Ah, remember the giddy days of early summer, when a Duke and Duchess of Cambridge were crowned anew, cherished Fitzbillies Chelsea buns were rescued from oblivion and I finished the first draft of my novel? Well, sort of.
By first draft some people mean an initial version that they would be happy to show to agents and publishers. What I mean is that I filled out the plan I had for the book.
Early on I plotted the story out in detail, both the current action of the book and the backstory. So when I wrote all of those chapters, I felt rather elated. In software parlance, the novel is feature complete. I sketched a skeleton for the book and now it has flesh on all of its bones. I projected a book of about 100,000 words and the draft comes in at over 105,000 (about 300 pages if you think in those terms).
It was a huge relief to get that done. It is by far the longest thing I have ever written. By over ten times. I jubilated just to achieve a novel-length word count. First big question (can I actually compose a cohesive single work of such length?) answered.
However, after the feature-complete stage comes the testing and bug fixing and user interface design and spit and polish. Or, to use the skeleton and flesh analogy, I've stitched together a Frankenstein's monster but parts of it are ugly as hell and the heart is not beating just yet. My creation needs LIFE!
So with a surgeon's knife, a brewing electrical storm, a bug-eyed hunchback and a limitless pile of cinnamon buns, I am tackling the following:
Who knows what when? Does anyone notice that it's Christmas in the middle of the book? Is everyone the right age to be doing the things they're doing? Legally? What happened to Jonathan's coat? Had the Internet been invented when I need it to be? Does it sound like the same book all the way through?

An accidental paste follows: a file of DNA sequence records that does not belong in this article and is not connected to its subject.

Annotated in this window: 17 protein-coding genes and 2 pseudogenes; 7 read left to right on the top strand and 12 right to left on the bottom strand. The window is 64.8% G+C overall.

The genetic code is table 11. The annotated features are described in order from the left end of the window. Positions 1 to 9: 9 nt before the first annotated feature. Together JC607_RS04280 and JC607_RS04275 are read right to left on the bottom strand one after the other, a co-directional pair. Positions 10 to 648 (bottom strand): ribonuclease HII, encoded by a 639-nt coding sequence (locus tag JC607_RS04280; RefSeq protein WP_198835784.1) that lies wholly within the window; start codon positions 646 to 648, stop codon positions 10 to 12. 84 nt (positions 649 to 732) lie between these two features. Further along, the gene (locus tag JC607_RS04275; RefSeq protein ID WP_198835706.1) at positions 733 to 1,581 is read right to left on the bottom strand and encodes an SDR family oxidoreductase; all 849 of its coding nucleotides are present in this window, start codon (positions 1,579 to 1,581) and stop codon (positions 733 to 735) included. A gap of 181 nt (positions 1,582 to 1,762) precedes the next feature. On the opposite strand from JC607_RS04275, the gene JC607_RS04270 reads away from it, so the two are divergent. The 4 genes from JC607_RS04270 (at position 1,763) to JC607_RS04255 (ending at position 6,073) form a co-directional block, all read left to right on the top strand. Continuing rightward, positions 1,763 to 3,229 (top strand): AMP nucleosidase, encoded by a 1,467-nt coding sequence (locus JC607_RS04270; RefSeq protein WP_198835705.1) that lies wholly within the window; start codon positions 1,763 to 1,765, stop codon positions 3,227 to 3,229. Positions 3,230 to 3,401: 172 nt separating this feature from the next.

Some scenes in the book are placeholders, glossed over just to get to the end without losing momentum. Now I'm going back over them to make them appear real. Last week I was researching how to put on tarty makeup and treatments for breast cancer. I made some assumptions that just don't hold up, and changing them has a knock on effect for other characters and other scenes.
Is the level of dramatic tension right throughout the book, building steadily to a climax? Not just overall, but in all of the narrative threads – will readers care? Is the pace right? Is it clear enough what all of the characters want and why they want it? The secondary narrative thread in particular needs augmenting to give it a slower burn.
This is the wood and the trees. It's the voice. The character's voices. The texture of the language; the extent of the similes. It's not repeating the word 'tent' too many times. It's the shape of the sentences and paragraphs and chapters. These are not things that can be inserted mechanically but they can all be improved, by standing right back and by zooming in forensic detail.
Each change has implications for the whole book. Each time a scene becomes more authentic the list of things to check in continuity grows a little longer. I tell people that I'm editing but it is more like rewriting. I'm deleting scenes. I'm writing new chapters. I'm restructuring, I hope without damaging the foundations.
And overall I'm trying to keep a view of the whole thing. Is it any good? Why should anyone care? Is my monster alive and terrorising orphans and blind people at will?
I've been writing The Tongues of Men for over three years now, which seems like a lot (unless you're Jonathan Franzen), except that I only take nine writing weeks a year. 30 weeks is not long to write a novel with literary pretensions, especially when you have to continually dip in and out of it. I'd love to be nearer to finished by now yet I'm happy with where I'm up to and that the book is still moving forward, even when it feels like going backwards to get there.